By Rhonda Lee McIsaac —
In an intimate ceremony at Saahlinda Naay Haida Gwaii Museum last night, weaver, Jaad Kuujus Meghann O’Brien, carefully cut a cashmere apron from the loom’s beam upon which it was woven over the past three years.
The apron was admired by over thirty people, including other weavers, carvers, knitters and painters, who marvelled at the fine warp Jaad Kuujus had shaped into the apron’s complicated figures and forms.
The garment is a replica of an old weaving that was constructed of three pieces of weaving which had been cut from one robe. On the old piece, the fragments were reassembled into an abstract and very graphic design. The design of competing lines and colours is striking and a considerable feat of technical weaving said Kerri Dick, Jaad Kuujus’ teacher and friend.
The back side may not look pretty to the non-weaver but to the practitioner, it’s where the weaver’s technique puts on a show. “It’s where other weavers look to find the magic,” said SG̲aalanglaay Gaamdamaay Vern Williams, who helped support Jaad Kuujus throughout the apron’s process. SG̲aalanglaay Gaamdamaay helped bring the apron to life through a short ceremony rattling the garment’s spirit awake.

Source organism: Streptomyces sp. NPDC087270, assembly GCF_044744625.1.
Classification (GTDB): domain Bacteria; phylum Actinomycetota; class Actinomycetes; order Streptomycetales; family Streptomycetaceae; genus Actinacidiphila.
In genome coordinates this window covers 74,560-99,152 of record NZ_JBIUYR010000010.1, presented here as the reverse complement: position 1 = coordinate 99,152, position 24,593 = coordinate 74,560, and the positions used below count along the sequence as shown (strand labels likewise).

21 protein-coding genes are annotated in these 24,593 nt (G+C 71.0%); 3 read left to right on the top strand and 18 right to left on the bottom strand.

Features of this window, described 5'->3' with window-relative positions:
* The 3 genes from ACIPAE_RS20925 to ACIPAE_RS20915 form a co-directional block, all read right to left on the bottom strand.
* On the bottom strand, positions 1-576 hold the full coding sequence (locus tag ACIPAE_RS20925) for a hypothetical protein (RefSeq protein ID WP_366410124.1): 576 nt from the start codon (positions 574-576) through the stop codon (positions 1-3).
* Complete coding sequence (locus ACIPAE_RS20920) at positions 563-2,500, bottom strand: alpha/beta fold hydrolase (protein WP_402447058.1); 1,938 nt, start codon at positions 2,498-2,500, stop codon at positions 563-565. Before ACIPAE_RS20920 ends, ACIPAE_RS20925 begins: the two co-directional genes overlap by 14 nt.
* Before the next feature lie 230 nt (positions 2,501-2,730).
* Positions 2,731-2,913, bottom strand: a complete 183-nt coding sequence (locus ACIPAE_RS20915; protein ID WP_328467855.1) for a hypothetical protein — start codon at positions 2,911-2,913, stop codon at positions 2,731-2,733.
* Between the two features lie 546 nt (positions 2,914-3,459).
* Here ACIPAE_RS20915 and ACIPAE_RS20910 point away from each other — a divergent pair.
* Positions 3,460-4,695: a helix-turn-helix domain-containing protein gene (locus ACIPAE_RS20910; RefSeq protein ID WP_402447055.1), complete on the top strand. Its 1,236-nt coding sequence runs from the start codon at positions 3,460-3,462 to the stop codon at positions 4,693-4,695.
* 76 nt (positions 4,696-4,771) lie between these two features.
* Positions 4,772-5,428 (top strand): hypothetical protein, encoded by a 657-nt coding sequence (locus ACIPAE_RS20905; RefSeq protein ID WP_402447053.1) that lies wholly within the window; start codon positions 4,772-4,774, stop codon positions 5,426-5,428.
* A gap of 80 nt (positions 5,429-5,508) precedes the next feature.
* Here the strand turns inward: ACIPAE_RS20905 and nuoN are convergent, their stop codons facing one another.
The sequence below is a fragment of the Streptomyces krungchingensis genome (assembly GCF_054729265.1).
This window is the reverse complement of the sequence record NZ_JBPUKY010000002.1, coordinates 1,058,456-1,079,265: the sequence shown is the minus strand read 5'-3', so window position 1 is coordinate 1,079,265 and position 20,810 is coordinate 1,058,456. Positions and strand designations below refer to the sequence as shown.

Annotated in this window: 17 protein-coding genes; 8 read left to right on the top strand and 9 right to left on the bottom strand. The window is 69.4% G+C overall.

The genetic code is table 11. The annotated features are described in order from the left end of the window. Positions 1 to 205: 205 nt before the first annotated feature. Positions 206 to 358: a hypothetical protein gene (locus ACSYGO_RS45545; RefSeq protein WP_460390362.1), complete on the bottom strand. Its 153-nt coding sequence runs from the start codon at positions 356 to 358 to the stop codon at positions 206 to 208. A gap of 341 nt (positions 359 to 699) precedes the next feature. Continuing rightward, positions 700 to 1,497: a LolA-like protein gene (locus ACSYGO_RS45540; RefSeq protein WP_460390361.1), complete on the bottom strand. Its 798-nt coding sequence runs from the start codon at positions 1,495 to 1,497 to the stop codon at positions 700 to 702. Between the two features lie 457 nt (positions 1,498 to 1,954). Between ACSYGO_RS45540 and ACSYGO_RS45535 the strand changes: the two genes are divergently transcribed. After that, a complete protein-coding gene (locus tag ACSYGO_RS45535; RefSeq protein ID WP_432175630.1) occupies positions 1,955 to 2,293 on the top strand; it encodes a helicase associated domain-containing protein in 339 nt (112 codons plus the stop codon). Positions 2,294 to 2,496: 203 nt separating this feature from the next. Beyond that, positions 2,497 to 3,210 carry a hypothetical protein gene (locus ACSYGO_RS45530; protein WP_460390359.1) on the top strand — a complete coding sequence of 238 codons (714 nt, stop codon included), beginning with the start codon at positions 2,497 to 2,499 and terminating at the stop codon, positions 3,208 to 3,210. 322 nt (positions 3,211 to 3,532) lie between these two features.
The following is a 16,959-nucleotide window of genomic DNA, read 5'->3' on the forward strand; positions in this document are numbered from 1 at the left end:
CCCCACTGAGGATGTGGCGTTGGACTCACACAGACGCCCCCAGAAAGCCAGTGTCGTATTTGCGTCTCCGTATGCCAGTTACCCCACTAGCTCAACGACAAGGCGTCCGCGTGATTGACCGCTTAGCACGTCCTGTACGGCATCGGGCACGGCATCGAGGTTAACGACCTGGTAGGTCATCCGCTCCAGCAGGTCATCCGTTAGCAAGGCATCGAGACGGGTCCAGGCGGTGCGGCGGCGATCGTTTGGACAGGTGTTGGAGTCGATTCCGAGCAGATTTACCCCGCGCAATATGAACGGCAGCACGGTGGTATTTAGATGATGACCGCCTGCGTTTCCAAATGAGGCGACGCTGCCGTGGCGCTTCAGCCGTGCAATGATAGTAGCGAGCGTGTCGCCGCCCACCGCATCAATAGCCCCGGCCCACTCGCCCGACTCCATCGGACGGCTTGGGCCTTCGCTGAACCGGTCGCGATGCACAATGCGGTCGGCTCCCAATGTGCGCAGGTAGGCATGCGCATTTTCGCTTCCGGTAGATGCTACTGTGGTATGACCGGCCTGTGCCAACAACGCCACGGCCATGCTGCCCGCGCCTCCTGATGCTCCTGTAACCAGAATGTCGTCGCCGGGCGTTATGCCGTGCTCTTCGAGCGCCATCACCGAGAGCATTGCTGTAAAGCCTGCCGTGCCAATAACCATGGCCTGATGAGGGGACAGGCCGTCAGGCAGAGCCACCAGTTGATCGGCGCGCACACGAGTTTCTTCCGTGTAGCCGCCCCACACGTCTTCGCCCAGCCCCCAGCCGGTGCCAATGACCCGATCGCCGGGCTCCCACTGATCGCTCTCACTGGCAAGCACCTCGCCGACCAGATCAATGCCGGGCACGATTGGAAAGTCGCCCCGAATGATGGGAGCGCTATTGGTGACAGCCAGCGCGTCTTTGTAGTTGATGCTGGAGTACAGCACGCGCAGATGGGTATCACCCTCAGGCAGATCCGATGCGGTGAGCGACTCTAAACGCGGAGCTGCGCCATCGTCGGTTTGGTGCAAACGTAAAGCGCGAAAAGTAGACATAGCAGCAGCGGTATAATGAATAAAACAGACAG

Jaad Kuujus’ teacher and friend, Kerri Dick spoke to her student’s skill, dedication and problem-solving abilities. “She is my best student and she teaches me,” stated Dick. Dick is a lifelong weaver living in Alert Bay and the daughter of artist, Beau Dick. Dick acknowledged the head-scratching moments where technical issues would arise in the work and the concerted effort it took them to solve the problems.
Once the apron was released from the beam, Jaad Kuujus danced it before the crowd. Dick then presented Jaad Kuujus with a piece of moose hide to apply to the back-side of the apron to complete it. I’m so proud of you, she said and wrapped her in her arms to end the ceremony.
The apron was then passed from hand-to-hand and people marvelled at the fineness of the weaving and the remarkable detail in the design. “It’s so powerful!” was the general consensus as the apron moved through the room.
Jaad Kuujus said that if she took all time over three years that she wove on the project and added it up, it would take about nine months of straight weaving to complete the apron.